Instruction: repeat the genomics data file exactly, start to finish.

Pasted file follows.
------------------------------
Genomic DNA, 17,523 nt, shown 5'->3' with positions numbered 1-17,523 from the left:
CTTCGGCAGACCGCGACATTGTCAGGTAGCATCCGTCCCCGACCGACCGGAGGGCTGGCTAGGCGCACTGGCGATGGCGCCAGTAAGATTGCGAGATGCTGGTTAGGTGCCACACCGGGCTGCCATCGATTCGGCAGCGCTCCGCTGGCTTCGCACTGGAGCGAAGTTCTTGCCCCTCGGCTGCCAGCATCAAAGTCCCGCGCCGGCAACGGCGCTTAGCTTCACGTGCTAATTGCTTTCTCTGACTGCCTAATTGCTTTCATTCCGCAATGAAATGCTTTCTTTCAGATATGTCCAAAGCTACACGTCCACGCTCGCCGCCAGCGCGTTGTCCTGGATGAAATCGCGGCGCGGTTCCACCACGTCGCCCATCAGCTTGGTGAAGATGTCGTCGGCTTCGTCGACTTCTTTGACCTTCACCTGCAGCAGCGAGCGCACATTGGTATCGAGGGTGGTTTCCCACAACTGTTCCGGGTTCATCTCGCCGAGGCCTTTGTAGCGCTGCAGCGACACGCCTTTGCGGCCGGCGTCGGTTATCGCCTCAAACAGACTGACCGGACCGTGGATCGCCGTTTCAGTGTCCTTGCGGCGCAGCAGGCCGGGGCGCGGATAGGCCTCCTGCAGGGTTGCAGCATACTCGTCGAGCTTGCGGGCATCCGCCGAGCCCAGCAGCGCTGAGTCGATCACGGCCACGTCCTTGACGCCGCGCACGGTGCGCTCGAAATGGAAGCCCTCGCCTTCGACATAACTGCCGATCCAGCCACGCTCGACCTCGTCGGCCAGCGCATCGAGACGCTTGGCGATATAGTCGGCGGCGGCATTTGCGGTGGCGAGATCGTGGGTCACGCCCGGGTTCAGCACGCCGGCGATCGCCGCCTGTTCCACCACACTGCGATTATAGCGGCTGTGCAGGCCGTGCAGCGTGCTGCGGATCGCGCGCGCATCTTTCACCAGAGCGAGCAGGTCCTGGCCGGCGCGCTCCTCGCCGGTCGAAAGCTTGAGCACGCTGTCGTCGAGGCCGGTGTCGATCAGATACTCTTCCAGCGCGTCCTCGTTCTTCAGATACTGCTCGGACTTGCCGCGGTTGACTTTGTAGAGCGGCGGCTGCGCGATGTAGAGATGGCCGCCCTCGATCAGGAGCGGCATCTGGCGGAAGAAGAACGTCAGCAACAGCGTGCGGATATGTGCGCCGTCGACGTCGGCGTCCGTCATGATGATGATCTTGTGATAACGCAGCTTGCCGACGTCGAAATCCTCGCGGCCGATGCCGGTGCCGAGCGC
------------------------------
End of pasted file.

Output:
Genomic DNA, 17,523 nt, shown 5'->3' with positions numbered 1-17,523 from the left:
CTTCGGCAGACCGCGACATTGTCAGGTAGCATCCGTCCCCGACCGACCGGAGGGCTGGCTAGGCGCACTGGCGATGGCGCCAGTAAGATTGCGAGATGCTGGTTAGGTGCCACACCGGGCTGCCATCGATTCGGCAGCGCTCCGCTGGCTTCGCACTGGAGCGAAGTTCTTGCCCCTCGGCTGCCAGCATCAAAGTCCCGCGCCGGCAACGGCGCTTAGCTTCACGTGCTAATTGCTTTCTCTGACTGCCTAATTGCTTTCATTCCGCAATGAAATGCTTTCTTTCAGATATGTCCAAAGCTACACGTCCACGCTCGCCGCCAGCGCGTTGTCCTGGATGAAATCGCGGCGCGGTTCCACCACGTCGCCCATCAGCTTGGTGAAGATGTCGTCGGCTTCGTCGACTTCTTTGACCTTCACCTGCAGCAGCGAGCGCACATTGGTATCGAGGGTGGTTTCCCACAACTGTTCCGGGTTCATCTCGCCGAGGCCTTTGTAGCGCTGCAGCGACACGCCTTTGCGGCCGGCGTCGGTTATCGCCTCAAACAGACTGACCGGACCGTGGATCGCCGTTTCAGTGTCCTTGCGGCGCAGCAGGCCGGGGCGCGGATAGGCCTCCTGCAGGGTTGCAGCATACTCGTCGAGCTTGCGGGCATCCGCCGAGCCCAGCAGCGCTGAGTCGATCACGGCCACGTCCTTGACGCCGCGCACGGTGCGCTCGAAATGGAAGCCCTCGCCTTCGACATAACTGCCGATCCAGCCACGCTCGACCTCGTCGGCCAGCGCATCGAGACGCTTGGCGATATAGTCGGCGGCGGCATTTGCGGTGGCGAGATCGTGGGTCACGCCCGGGTTCAGCACGCCGGCGATCGCCGCCTGTTCCACCACACTGCGATTATAGCGGCTGTGCAGGCCGTGCAGCGTGCTGCGGATCGCGCGCGCATCTTTCACCAGAGCGAGCAGGTCCTGGCCGGCGCGCTCCTCGCCGGTCGAAAGCTTGAGCACGCTGTCGTCGAGGCCGGTGTCGATCAGATACTCTTCCAGCGCGTCCTCGTTCTTCAGATACTGCTCGGACTTGCCGCGGTTGACTTTGTAGAGCGGCGGCTGCGCGATGTAGAGATGGCCGCCCTCGATCAGGAGCGGCATCTGGCGGAAGAAGAACGTCAGCAACAGCGTGCGGATATGTGCGCCGTCGACGTCGGCGTCCGTCATGATGATGATCTTGTGATAACGCAGCTTGCCGACGTCGAAATCCTCGCGGCCGATGCCGGTGCCGAGCGC